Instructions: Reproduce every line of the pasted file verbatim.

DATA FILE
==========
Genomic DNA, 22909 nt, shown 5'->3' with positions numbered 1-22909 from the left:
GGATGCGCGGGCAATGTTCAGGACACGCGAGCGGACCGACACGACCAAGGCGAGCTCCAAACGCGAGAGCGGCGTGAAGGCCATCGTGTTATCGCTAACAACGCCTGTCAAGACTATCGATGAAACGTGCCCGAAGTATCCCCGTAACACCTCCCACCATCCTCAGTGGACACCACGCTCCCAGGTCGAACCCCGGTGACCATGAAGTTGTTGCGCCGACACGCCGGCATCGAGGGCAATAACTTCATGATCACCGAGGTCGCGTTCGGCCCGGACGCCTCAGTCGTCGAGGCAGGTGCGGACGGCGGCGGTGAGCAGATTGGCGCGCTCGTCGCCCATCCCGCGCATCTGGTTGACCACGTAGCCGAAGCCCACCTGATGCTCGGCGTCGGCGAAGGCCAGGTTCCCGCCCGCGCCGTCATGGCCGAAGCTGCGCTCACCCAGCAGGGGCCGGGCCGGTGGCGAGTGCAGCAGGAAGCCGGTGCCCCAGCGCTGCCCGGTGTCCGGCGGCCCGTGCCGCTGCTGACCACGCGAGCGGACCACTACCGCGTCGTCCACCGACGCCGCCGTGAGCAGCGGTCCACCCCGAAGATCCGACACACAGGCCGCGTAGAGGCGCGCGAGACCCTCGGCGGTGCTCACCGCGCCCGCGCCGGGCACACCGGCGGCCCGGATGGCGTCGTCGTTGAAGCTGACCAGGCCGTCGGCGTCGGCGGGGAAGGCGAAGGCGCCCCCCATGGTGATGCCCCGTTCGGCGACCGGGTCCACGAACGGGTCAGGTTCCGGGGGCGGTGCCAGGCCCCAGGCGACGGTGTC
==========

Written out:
Genomic DNA, 22909 nt, shown 5'->3' with positions numbered 1-22909 from the left:
GGATGCGCGGGCAATGTTCAGGACACGCGAGCGGACCGACACGACCAAGGCGAGCTCCAAACGCGAGAGCGGCGTGAAGGCCATCGTGTTATCGCTAACAACGCCTGTCAAGACTATCGATGAAACGTGCCCGAAGTATCCCCGTAACACCTCCCACCATCCTCAGTGGACACCACGCTCCCAGGTCGAACCCCGGTGACCATGAAGTTGTTGCGCCGACACGCCGGCATCGAGGGCAATAACTTCATGATCACCGAGGTCGCGTTCGGCCCGGACGCCTCAGTCGTCGAGGCAGGTGCGGACGGCGGCGGTGAGCAGATTGGCGCGCTCGTCGCCCATCCCGCGCATCTGGTTGACCACGTAGCCGAAGCCCACCTGATGCTCGGCGTCGGCGAAGGCCAGGTTCCCGCCCGCGCCGTCATGGCCGAAGCTGCGCTCACCCAGCAGGGGCCGGGCCGGTGGCGAGTGCAGCAGGAAGCCGGTGCCCCAGCGCTGCCCGGTGTCCGGCGGCCCGTGCCGCTGCTGACCACGCGAGCGGACCACTACCGCGTCGTCCACCGACGCCGCCGTGAGCAGCGGTCCACCCCGAAGATCCGACACACAGGCCGCGTAGAGGCGCGCGAGACCCTCGGCGGTGCTCACCGCGCCCGCGCCGGGCACACCGGCGGCCCGGATGGCGTCGTCGTTGAAGCTGACCAGGCCGTCGGCGTCGGCGGGGAAGGCGAAGGCGCCCCCCATGGTGATGCCCCGTTCGGCGACCGGGTCCACGAACGGGTCAGGTTCCGGGGGCGGTGCCAGGCCCCAGGCGACGGTGTC